Apr 232021


A persistent favorite of this site, the Mexican doom-death band Majestic Downfall have already provided abundant proof of their formidable talents, having erected, through five albums and a pair of splits, an imposing sonic edifice that’s as magnificent as it is heart-rending. And now they’re approaching the May 21 release date of their sixth full-length, Aorta, which will be released by the new but rapidly growing label Personal Records — and it reveals the band at the pinnacle of their soul-shaking power.

Written and recorded during the pandemic, Aorta consists of four songs that collectively span 70 minutes, and those songs are expansive in ways that transcend mere length, ranging in their sensations (to borrow the words of the PR material) “from suffocating to vibrating, damning to liberating, utterly devastated to strangely hopeful – but always crushing, and devastatingly so”.

As further evidence of the truth of those words, today we premiere an Aorta song named “A Dying Crown“.



Mid-paced in its momentum, and both pulverizing and clear in its sound production, the song sets the stage with massive chords synced with obliterating drum blows and coupled with titanic, bone-grinding bass tones. Anchored by those devastating impacts, the music unfolds in a collage of slithering and darting guitar arpeggios that are both gleaming and doleful, and continually captivating. Mastermind Jacobo Córdova‘s savage, spine-tingling growls create a persistent element of intensity, particularly when they elevate in their torment to heart-rending cries.

The drums continue to strike with smashing power even as the rhythms change, and the riffing delivers jolting impacts as well. Together they lead the song into increasing intensity, through both the skull-cracking, pile-driving force of the rhythms and the raw anguish that radiates from the music, which reaches a zenith through feverish soloing. A dual-guitar harmony near the end, which rears its head in the midst of punishing hammer blows, becomes a thing of wrenching though mesmerizing beauty, and leads into a crescendo of detonations and fire.

And thus the song proves itself to be an arresting amalgam of visceral physicality and memorable melodies built upon beautifully conceived variations on a consistent theme.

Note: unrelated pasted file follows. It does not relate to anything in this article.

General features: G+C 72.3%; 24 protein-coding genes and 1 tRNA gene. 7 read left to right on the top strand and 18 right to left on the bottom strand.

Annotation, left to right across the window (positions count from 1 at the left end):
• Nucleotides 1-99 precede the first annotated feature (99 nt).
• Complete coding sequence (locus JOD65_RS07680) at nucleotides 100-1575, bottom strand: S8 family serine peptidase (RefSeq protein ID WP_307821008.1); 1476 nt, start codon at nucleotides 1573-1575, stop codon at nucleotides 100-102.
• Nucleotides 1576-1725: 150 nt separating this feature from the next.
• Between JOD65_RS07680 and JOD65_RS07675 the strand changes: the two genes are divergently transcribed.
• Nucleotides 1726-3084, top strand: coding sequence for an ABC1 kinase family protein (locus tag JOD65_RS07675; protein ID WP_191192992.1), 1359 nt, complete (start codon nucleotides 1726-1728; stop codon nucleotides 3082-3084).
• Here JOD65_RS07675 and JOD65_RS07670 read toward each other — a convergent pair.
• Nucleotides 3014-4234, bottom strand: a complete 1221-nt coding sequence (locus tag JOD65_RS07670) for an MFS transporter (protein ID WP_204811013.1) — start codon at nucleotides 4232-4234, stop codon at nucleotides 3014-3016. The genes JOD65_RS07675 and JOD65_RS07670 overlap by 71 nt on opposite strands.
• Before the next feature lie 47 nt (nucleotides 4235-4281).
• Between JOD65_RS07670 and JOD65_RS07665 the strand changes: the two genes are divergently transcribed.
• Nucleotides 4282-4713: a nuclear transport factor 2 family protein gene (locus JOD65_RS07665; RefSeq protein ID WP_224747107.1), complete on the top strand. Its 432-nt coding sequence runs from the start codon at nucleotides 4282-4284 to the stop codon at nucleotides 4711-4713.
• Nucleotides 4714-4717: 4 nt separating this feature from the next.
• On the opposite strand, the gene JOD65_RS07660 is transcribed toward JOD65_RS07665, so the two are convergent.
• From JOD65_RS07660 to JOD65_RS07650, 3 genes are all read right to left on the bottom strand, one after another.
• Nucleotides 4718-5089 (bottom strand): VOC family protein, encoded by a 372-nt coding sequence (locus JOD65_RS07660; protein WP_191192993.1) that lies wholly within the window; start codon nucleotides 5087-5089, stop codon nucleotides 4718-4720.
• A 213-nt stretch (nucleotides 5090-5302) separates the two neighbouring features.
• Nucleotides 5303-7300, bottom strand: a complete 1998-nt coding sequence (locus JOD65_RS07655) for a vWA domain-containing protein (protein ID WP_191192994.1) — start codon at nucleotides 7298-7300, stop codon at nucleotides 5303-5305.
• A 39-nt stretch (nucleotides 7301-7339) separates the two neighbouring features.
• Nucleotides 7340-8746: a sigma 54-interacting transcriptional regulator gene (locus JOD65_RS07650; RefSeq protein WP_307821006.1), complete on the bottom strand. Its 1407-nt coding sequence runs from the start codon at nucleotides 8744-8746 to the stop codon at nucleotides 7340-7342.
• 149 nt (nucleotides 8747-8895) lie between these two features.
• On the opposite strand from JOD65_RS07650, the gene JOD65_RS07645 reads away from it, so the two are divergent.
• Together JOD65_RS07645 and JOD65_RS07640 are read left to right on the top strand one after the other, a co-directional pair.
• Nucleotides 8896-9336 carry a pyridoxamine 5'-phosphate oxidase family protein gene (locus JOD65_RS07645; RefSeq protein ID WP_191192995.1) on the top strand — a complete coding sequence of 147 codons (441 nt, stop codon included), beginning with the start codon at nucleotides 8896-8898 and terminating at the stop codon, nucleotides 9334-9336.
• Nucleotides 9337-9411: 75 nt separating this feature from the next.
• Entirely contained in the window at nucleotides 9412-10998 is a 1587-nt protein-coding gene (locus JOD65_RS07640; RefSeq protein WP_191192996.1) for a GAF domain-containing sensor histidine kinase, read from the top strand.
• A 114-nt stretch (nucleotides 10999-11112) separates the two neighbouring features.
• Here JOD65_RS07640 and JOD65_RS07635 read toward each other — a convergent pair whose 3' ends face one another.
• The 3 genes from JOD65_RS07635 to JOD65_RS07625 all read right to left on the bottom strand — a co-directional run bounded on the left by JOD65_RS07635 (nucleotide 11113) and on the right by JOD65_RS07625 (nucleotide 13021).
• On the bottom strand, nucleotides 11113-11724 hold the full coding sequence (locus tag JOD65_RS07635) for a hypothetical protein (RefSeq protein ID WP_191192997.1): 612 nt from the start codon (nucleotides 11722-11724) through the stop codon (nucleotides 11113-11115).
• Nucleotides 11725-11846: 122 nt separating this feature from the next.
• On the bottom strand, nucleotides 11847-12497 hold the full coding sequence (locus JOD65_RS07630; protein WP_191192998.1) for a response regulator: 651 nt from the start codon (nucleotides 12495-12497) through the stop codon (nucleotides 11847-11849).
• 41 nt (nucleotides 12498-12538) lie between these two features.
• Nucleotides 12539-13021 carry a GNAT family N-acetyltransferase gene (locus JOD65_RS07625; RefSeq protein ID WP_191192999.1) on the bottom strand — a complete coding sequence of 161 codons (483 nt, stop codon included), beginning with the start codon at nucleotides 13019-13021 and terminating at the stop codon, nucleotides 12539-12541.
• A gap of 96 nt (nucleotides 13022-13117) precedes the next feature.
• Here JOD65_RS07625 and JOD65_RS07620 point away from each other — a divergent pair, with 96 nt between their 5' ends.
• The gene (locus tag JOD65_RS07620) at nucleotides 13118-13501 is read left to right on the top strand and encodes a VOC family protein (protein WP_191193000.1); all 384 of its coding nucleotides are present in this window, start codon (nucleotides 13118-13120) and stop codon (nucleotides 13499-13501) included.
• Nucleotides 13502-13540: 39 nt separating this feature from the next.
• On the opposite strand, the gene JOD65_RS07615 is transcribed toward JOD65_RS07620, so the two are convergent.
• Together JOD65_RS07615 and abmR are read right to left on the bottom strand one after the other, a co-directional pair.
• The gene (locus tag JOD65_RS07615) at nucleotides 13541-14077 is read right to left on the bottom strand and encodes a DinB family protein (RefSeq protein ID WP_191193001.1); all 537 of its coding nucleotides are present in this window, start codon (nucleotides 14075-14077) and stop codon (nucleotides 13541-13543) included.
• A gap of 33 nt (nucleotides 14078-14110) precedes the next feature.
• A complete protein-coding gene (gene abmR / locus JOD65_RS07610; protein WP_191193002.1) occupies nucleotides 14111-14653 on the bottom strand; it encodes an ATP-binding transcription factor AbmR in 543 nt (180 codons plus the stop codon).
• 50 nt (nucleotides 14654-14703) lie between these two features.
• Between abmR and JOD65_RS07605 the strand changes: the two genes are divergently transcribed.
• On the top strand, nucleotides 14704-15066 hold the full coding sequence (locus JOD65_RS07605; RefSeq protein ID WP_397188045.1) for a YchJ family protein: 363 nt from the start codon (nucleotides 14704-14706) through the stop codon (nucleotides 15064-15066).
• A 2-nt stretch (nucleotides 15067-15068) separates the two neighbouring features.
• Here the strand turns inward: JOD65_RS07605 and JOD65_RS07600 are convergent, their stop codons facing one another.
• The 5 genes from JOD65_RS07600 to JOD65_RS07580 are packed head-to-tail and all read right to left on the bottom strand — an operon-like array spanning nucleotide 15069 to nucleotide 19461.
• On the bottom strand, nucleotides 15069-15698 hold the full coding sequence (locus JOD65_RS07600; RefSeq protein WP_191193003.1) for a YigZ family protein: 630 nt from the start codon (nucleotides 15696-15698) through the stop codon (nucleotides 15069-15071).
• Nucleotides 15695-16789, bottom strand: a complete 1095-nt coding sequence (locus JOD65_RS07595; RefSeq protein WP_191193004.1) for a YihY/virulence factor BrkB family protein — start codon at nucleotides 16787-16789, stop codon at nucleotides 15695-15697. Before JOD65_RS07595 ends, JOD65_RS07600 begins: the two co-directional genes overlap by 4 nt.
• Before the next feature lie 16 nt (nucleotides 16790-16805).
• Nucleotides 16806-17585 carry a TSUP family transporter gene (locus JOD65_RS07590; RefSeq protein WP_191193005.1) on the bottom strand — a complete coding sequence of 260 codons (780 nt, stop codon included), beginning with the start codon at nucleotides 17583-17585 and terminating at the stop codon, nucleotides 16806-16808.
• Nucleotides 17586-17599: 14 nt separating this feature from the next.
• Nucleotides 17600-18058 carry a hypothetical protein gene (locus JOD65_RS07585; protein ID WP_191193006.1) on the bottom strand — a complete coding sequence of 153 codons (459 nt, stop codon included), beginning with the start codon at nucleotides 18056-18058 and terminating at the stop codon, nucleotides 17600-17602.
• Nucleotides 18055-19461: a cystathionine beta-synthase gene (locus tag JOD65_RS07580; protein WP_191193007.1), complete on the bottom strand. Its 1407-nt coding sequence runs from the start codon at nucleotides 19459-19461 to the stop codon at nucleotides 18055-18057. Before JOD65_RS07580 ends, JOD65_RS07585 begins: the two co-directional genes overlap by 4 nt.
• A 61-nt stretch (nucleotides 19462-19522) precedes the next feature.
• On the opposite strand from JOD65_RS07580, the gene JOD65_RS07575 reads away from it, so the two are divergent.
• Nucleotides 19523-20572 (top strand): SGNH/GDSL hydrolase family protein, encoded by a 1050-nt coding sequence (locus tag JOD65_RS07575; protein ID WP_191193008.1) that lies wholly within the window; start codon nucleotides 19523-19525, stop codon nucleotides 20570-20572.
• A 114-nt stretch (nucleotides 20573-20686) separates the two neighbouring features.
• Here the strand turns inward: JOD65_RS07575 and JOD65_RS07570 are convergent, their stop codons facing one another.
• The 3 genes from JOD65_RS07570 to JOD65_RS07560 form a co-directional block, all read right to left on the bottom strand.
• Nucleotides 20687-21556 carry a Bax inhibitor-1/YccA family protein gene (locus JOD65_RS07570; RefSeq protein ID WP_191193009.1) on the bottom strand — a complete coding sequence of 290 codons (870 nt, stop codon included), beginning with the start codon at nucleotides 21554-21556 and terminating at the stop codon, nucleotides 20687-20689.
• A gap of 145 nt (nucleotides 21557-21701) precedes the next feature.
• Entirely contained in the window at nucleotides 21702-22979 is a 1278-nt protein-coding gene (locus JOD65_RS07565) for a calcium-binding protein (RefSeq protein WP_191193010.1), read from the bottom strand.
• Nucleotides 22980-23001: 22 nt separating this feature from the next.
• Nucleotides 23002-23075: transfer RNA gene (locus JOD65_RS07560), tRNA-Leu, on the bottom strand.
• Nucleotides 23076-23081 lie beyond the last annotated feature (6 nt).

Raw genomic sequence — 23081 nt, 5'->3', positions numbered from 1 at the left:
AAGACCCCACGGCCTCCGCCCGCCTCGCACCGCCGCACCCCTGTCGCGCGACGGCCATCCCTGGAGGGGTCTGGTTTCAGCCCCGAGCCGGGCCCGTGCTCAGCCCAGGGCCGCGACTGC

Today’s premiere is the second song to be revealed from the album so far. The first one, “Roberta“, was an unusual choice for a “lead single”. In light of the song’s extravagant length (nearly 20 minutes), it’s almost as if the band were throwing a challenge at listeners, but is more likely a sign of pride in what they had accomplished. Certainly, the song’s length is a sure sign of elevated ambitions, and perhaps the best sign of its success is that as you become thoroughly immersed in what’s happening, you lose track of time passing.

Over the course of its long journey “Roberta” becomes a monument of tragic grandeur. As it ebbs and flows through phases of crystalline fragility, earth-moving heaviness, and battering frenzy, it reveals moods of haunting poignancy and crushing hopelessness, of intense yearning and harrowing anguish, of spectral eeriness and pain-spawned derangement. There’s enough shattering passion surging through the wide-ranging harsh vocals to fuel a city power grid, and enough catastrophic ruination in the percussive elements to level that city.

Once again the manifold melodic and tonal variations (which at times reveal prog-minded sophistication and finely stitched elegance, as well as both heart-swelling and soul-shattering beauty) prove to be persistently gripping, so much so that they surface in the mind, unbidden, long after the listening journey has ended. Find 20 minutes and let this carry you away:



Credit for the mixing and mastering of Aorta goes to Tore Stjerna at Necromorbus Studio. The fascinating cover art was created by Oaxaca artist Oscar Camilo De Las Flores. The album is available for pre-order now, in CD and digital formats:



 Leave a Reply

You may use these HTML tags and attributes: <a href="" title=""> <abbr title=""> <acronym title=""> <b> <blockquote cite=""> <cite> <code> <del datetime=""> <em> <i> <q cite=""> <s> <strike> <strong>



This site uses Akismet to reduce spam. Learn how your comment data is processed.